For the number of hits there was a main effect of attractiveness, F(1,50) = 10.28, p < 0.01, in which participants produced more hits for attractive photographs (M = 8.62, SD = 4.07) compared to unattractive photographs (M = 6.37, SD = 4.11). The same is true for false recognitions, F(1,50) = 10.91, p < 0.01, in which attractive photographs produced more false recognitions (M = 6.83, SD = 4.77) than did unattractive photographs (M = 4.88, SD = 4.01). There were no main effects of relationship status for both hits, F(1,50) = 0.01, p = 0.922, and false recognitions, F(1,50) = 0.68, p = 0.41. As for the interaction between attractiveness and relationship status it was significant for hits, F(1, 50) = 4.16, p = .05, in which those not in a relationship produced more hits for attractive (M = 9.88, SD = 1.01) compared to unattractive photographs (M = 5.00, SD = 1.01), being this difference in the same direction but greater than the one found for those in a relationship (MAttractive = 8.06, SD = 0.67; MUnattractive = 6.97, SD = 0.68; Figure 5). The interaction effect was not significant for the number of false recognitions, F(1,50) = 2.29, p = 0.14 (see Figure 6). There were no main effects of relationship satisfaction for both hits, F(2,33) = 1.23, p = 0.31, and false recognitions, F(2,33) = 3.08, p = 0.06, and no interaction effects between attractiveness and relationship satisfaction for hits, F(2,33) = 0.18, p = 0.83, and false recognitions, F(2,33) = 2.89, p = 0.07. There were also no main effects of desired relationship type for both hits, F(1,14) = 0.42, p = 0.53, and false recognitions, F(1,14) = 0.15, p = 0.71, and no interaction effects between attractiveness and desired relationship type for hits, F(1,14) = 0.25, p = 0.62, and false recognitions, F(1,14) = 0.05, p = 0.83. We found no correlations between age and the number of hits and false recognitions.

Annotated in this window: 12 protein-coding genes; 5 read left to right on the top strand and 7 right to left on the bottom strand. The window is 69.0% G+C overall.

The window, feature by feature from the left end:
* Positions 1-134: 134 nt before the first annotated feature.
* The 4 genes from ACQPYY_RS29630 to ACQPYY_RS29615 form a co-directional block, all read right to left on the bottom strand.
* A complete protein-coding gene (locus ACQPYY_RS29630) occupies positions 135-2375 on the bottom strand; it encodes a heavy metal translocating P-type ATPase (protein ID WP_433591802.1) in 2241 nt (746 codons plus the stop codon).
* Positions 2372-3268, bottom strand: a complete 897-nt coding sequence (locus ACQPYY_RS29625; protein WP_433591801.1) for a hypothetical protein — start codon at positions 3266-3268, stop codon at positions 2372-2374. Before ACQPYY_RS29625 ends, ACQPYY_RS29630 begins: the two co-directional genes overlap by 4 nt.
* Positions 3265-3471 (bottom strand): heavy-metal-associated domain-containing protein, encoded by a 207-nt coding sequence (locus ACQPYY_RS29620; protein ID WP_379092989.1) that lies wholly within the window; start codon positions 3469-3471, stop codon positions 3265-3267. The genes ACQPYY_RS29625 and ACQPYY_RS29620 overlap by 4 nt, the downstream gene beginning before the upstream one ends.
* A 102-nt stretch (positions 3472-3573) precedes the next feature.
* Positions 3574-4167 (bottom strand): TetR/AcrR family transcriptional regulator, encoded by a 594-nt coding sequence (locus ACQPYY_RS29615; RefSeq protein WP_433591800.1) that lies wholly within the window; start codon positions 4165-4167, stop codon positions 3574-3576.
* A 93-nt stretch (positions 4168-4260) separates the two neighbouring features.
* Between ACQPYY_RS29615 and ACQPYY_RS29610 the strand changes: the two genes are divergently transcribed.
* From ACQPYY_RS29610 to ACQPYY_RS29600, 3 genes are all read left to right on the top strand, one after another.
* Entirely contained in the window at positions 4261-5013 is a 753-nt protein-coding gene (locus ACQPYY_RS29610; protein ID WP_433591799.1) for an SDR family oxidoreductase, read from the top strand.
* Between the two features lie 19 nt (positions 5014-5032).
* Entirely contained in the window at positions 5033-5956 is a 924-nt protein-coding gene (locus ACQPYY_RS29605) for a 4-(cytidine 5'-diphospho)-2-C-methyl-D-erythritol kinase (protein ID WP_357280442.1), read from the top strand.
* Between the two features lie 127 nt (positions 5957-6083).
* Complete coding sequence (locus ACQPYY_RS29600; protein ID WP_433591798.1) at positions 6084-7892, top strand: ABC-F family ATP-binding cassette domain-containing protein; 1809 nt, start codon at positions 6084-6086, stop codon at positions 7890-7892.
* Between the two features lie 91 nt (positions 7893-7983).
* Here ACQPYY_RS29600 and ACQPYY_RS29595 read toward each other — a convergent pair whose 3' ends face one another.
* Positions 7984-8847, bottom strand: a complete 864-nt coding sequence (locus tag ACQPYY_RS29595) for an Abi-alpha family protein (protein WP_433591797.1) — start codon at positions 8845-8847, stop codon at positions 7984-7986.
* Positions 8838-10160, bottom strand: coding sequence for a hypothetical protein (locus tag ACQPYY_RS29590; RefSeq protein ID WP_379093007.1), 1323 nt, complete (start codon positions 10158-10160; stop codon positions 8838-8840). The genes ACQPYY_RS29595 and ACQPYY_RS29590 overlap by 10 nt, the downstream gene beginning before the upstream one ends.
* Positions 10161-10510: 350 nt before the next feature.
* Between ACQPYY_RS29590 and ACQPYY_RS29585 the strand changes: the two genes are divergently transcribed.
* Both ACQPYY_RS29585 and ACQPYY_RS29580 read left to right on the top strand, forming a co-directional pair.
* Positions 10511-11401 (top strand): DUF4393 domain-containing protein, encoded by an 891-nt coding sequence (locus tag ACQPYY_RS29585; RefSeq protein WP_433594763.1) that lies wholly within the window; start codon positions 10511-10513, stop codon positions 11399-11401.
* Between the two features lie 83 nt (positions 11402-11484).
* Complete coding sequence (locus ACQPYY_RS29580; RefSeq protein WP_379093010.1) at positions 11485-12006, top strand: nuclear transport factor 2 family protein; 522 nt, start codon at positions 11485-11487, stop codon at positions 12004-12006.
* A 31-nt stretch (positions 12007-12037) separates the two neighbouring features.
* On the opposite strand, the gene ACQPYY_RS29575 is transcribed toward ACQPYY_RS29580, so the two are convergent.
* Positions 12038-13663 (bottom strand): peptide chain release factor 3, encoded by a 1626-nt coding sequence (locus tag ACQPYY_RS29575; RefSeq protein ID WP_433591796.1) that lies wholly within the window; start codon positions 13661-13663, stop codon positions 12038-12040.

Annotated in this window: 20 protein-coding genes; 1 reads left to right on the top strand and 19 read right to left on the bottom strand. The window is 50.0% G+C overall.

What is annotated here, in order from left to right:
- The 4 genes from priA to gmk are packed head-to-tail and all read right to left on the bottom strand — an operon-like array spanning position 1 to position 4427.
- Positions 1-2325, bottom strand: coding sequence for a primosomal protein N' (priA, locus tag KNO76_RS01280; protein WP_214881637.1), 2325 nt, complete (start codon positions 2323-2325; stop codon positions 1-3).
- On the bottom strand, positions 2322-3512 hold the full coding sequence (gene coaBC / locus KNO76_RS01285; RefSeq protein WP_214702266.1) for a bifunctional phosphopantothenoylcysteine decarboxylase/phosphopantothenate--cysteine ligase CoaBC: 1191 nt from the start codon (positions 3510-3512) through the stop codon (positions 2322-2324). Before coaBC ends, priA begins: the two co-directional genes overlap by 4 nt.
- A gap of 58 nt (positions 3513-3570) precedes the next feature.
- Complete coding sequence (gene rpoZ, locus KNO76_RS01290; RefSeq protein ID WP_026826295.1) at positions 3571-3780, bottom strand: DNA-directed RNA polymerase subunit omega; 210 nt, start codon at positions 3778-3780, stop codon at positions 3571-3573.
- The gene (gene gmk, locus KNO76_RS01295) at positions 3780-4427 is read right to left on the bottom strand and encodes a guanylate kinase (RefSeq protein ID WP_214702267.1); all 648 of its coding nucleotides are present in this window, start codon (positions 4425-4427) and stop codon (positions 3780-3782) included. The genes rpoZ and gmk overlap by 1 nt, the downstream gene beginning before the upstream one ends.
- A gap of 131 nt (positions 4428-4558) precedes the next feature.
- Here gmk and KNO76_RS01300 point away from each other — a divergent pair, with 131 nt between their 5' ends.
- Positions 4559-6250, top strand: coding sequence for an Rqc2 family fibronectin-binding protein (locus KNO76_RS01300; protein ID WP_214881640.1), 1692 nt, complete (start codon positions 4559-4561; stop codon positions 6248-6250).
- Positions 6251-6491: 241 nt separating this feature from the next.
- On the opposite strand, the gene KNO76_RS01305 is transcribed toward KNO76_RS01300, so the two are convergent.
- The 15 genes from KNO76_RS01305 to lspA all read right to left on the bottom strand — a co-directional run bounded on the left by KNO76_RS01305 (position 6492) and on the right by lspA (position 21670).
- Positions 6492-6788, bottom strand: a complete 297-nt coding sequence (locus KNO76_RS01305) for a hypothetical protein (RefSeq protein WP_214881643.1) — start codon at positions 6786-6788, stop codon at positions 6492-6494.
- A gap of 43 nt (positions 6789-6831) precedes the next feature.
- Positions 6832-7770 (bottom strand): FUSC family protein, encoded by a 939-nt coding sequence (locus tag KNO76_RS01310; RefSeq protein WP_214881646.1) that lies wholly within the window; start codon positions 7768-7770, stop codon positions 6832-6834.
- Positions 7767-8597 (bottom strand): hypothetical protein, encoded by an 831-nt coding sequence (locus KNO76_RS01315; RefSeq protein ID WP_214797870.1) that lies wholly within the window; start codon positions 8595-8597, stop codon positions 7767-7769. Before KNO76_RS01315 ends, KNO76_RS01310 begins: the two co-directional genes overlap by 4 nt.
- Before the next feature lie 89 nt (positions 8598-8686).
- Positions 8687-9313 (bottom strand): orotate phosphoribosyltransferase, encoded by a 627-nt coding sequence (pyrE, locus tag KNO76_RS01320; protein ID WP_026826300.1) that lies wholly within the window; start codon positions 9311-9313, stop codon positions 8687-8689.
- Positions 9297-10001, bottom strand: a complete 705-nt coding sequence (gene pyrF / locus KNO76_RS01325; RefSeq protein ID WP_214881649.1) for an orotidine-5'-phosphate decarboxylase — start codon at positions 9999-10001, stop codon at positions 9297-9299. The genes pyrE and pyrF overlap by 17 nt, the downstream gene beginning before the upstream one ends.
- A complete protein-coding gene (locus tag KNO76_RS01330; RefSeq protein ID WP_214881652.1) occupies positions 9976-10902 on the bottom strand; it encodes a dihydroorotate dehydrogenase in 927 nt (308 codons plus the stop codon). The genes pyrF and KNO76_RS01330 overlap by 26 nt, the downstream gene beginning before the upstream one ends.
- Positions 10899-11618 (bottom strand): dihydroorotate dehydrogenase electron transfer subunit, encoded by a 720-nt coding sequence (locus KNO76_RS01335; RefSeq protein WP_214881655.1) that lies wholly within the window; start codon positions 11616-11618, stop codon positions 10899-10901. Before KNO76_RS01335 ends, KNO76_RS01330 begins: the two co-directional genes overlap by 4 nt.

FIGURE 5
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FIGURE 5. Average number of hits according to photograph attractiveness and relationship status.

FIGURE 6
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FIGURE 6. Average number of false recognitions according to photograph attractiveness and relationship status.

After controlling for number of fixations, there was no main effect of attractiveness on the number of hits, F(1,50) = 3.85, p = 0.06, and of false alarms, F(1,50) = 1.38, p = 0.25.

Correlations Between Attention Allocation and Number of Hits and False Recognitions

There were significant correlations between attention allocation toward attractive photographs and number of hits, r = 0.36, p = 0.01, and between unattractive photographs and number of hits, r = 0.39, p < 0.01. There were also significant correlations between number of hits and number of false recognitions for both attractive, r = 0.43, p < 0.01, and unattractive photographs, r = 0.35, p = 0.01. In addition, there was a significant correlation between attention allocation toward attractive photographs and number of hits for unattractive photographs, r = –0.48, p < 0.001.